Entries linking to brain-dead
"soft, grayish mass filling the cranial cavity of a vertebrate," in the broadest sense, "organ of consciousness and the mind," Old English brægen "brain," from Proto-Germanic *bragnan (source also of Middle Low German bregen, Old Frisian and Dutch brein), of uncertain origin, perhaps from PIE root *mregh-m(n)o- "skull, brain" (source also of Greek brekhmos "front part of the skull, top of the head"). But Liberman writes that brain "has no established cognates outside West Germanic" and is not connected to the Greek word. More probably, he writes, its etymon is PIE *bhragno "something broken."
The custom of using the plural to refer to the substance (literal or figurative), as opposed to the organ, dates from 16c. Figurative sense of "intellectual power" is from late 14c.; meaning "a clever person" is first recorded 1914. To have something on the brain "be extremely eager for or interested in" is from 1862. Brain-fart "sudden loss of memory or train of thought; sudden inability to think logically" is by 1991 (brain-squirt is from 1650s as "feeble or abortive attempt at reasoning"). An Old English word for "head" was brægnloca, which might be translated as "brain locker." In Middle English, brainsick (Old English brægenseoc) meant "mad, addled."
Middle English ded, from Old English dead "having ceased to live," also "torpid, dull;" of water, "still, standing," from Proto-Germanic *daudaz (source also of Old Saxon dod, Danish død, Swedish död, Old Frisian dad, Middle Dutch doot, Dutch dood, Old High German tot, German tot, Old Norse dauðr, Gothic dauþs "dead"), a past-participle adjective based on *dau-, which is perhaps from PIE *dheu- (3) "to die" (see die (v.)).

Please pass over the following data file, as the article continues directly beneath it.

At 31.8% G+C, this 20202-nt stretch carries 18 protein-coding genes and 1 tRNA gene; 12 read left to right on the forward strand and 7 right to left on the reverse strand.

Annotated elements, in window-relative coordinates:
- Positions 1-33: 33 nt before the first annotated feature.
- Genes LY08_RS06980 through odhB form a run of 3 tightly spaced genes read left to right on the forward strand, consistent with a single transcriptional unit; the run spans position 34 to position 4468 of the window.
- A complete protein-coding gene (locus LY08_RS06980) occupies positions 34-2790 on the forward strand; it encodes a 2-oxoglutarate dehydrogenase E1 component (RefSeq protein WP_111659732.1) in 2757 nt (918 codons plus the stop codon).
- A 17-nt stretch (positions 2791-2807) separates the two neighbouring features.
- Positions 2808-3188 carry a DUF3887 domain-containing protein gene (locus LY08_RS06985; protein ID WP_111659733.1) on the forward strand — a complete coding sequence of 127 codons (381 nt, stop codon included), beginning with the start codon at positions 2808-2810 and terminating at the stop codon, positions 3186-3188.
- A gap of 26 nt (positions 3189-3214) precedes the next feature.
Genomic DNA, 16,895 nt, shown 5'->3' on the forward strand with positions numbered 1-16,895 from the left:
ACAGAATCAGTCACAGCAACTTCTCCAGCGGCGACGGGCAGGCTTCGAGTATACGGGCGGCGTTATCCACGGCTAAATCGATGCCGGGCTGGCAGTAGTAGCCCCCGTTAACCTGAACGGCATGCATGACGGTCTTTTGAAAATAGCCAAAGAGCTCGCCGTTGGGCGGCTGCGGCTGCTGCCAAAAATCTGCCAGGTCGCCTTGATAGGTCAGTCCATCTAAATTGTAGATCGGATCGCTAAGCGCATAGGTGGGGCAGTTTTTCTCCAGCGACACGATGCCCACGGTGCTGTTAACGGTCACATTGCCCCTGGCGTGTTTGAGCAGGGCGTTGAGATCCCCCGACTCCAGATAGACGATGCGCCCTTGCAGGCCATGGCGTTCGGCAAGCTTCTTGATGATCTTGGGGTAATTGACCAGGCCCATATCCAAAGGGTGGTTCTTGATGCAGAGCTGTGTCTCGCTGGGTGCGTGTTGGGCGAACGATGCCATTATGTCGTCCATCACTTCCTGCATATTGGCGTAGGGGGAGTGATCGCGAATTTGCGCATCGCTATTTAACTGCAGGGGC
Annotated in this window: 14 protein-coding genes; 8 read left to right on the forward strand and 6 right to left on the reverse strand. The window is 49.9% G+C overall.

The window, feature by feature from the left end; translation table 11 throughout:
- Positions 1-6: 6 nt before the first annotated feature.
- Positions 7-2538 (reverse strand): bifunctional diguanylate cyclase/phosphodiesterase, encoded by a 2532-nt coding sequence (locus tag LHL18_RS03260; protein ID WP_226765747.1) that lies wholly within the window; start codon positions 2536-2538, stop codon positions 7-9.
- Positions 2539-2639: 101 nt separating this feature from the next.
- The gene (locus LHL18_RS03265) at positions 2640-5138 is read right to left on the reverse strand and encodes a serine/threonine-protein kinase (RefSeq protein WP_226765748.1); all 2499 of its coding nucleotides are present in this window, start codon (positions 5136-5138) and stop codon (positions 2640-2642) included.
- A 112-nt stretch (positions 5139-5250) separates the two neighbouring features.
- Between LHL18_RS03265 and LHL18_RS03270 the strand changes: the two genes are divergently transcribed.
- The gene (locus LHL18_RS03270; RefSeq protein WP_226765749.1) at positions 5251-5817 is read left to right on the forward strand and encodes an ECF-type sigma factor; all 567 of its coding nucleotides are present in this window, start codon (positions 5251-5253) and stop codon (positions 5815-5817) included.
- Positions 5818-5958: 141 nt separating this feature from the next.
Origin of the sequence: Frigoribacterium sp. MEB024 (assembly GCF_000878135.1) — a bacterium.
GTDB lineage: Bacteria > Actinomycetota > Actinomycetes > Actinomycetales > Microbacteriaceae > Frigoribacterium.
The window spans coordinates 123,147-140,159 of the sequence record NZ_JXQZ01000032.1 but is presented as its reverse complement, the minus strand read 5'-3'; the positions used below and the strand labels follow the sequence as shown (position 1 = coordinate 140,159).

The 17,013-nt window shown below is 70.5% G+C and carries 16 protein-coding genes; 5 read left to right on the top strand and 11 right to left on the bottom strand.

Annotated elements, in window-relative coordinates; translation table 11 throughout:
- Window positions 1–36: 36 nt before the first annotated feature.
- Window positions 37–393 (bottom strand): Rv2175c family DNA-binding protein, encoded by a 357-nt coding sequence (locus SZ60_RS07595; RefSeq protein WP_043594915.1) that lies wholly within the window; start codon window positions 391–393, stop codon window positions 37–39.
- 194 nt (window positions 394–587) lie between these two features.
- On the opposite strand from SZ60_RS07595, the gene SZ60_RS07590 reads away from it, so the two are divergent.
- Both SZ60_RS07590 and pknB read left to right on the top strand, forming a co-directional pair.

Meaning "insensible, void of perception" is from early 13c. Of places, "inactive, dull," from 1580s. Of sound, "muffled," 1520s. Used from 16c. as "utter, absolute, quite" (as in dead drunk, 1590s); from 1590s as "quite certain, sure, unerring;" by 1881 as "direct, straight." To be dead-set against "wholly opposed to" (1843) is from earlier noun phrase a dead-set in reference to resolute opposition (1787). Dead heat, a race in which more than one competitor reaches the goal at the same time, is from 1796. The dead-nettle (c. 1400) resembles the nettle but does not sting.
Dead on is 1889, from marksmanship. Dead duck "person defeated or soon to be, useless person" is by 1844, originally in U.S. politics. Dead letter is from 1703, used of laws lacking force as well as uncollected mail. Dead soldier "emptied liquor bottle" is from 1913; the image is older (compare dead men "bottles emptied at a banquet," c. 1700). Dead man's hand in poker, "pair of aces and pair of eights," is supposedly what Wild Bill Hickock held when Jack McCall shot him in 1876. Expression not be (seen/found/caught) dead "have nothing to do with" is by 1915.